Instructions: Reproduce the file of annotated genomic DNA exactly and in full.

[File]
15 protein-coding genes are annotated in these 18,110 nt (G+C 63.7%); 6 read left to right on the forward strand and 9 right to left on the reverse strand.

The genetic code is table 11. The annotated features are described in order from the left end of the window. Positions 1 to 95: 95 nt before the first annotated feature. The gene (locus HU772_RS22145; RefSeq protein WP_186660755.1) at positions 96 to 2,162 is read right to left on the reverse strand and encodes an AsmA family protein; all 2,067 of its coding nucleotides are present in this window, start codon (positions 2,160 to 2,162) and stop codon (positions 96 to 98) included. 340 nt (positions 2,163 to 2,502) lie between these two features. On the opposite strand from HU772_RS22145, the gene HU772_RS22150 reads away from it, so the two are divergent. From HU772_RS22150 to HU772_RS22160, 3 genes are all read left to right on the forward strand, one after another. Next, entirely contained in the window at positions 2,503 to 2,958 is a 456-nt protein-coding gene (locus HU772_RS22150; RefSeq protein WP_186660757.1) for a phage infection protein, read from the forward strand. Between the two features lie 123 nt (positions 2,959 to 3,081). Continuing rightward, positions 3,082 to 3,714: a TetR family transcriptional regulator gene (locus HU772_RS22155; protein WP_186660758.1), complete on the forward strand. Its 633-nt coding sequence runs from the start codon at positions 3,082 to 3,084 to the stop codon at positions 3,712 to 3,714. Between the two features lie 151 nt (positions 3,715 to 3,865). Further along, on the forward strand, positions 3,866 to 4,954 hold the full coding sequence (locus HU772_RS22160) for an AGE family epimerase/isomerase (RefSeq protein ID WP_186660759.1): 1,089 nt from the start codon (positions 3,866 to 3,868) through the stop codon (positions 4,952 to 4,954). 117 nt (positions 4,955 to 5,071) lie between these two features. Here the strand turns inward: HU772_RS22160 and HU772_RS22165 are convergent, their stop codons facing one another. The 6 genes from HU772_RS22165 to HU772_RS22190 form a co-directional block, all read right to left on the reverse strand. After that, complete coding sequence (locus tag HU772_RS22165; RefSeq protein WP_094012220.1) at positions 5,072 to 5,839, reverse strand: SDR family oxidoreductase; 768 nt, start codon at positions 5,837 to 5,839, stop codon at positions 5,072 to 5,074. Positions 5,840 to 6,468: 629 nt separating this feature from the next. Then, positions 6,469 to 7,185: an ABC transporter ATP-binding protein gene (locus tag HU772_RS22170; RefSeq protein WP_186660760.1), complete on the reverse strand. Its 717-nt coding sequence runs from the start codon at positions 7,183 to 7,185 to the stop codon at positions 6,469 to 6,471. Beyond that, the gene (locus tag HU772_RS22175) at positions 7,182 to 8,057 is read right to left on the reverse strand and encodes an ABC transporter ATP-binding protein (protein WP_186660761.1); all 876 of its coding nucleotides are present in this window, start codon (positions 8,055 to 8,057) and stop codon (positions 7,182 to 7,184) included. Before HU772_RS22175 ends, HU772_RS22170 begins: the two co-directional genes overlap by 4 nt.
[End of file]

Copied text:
15 protein-coding genes are annotated in these 18,110 nt (G+C 63.7%); 6 read left to right on the forward strand and 9 right to left on the reverse strand.

The genetic code is table 11. The annotated features are described in order from the left end of the window. Positions 1 to 95: 95 nt before the first annotated feature. The gene (locus HU772_RS22145; RefSeq protein WP_186660755.1) at positions 96 to 2,162 is read right to left on the reverse strand and encodes an AsmA family protein; all 2,067 of its coding nucleotides are present in this window, start codon (positions 2,160 to 2,162) and stop codon (positions 96 to 98) included. 340 nt (positions 2,163 to 2,502) lie between these two features. On the opposite strand from HU772_RS22145, the gene HU772_RS22150 reads away from it, so the two are divergent. From HU772_RS22150 to HU772_RS22160, 3 genes are all read left to right on the forward strand, one after another. Next, entirely contained in the window at positions 2,503 to 2,958 is a 456-nt protein-coding gene (locus HU772_RS22150; RefSeq protein WP_186660757.1) for a phage infection protein, read from the forward strand. Between the two features lie 123 nt (positions 2,959 to 3,081). Continuing rightward, positions 3,082 to 3,714: a TetR family transcriptional regulator gene (locus HU772_RS22155; protein WP_186660758.1), complete on the forward strand. Its 633-nt coding sequence runs from the start codon at positions 3,082 to 3,084 to the stop codon at positions 3,712 to 3,714. Between the two features lie 151 nt (positions 3,715 to 3,865). Further along, on the forward strand, positions 3,866 to 4,954 hold the full coding sequence (locus HU772_RS22160) for an AGE family epimerase/isomerase (RefSeq protein ID WP_186660759.1): 1,089 nt from the start codon (positions 3,866 to 3,868) through the stop codon (positions 4,952 to 4,954). 117 nt (positions 4,955 to 5,071) lie between these two features. Here the strand turns inward: HU772_RS22160 and HU772_RS22165 are convergent, their stop codons facing one another. The 6 genes from HU772_RS22165 to HU772_RS22190 form a co-directional block, all read right to left on the reverse strand. After that, complete coding sequence (locus tag HU772_RS22165; RefSeq protein WP_094012220.1) at positions 5,072 to 5,839, reverse strand: SDR family oxidoreductase; 768 nt, start codon at positions 5,837 to 5,839, stop codon at positions 5,072 to 5,074. Positions 5,840 to 6,468: 629 nt separating this feature from the next. Then, positions 6,469 to 7,185: an ABC transporter ATP-binding protein gene (locus tag HU772_RS22170; RefSeq protein WP_186660760.1), complete on the reverse strand. Its 717-nt coding sequence runs from the start codon at positions 7,183 to 7,185 to the stop codon at positions 6,469 to 6,471. Beyond that, the gene (locus tag HU772_RS22175) at positions 7,182 to 8,057 is read right to left on the reverse strand and encodes an ABC transporter ATP-binding protein (protein WP_186660761.1); all 876 of its coding nucleotides are present in this window, start codon (positions 8,055 to 8,057) and stop codon (positions 7,182 to 7,184) included. Before HU772_RS22175 ends, HU772_RS22170 begins: the two co-directional genes overlap by 4 nt.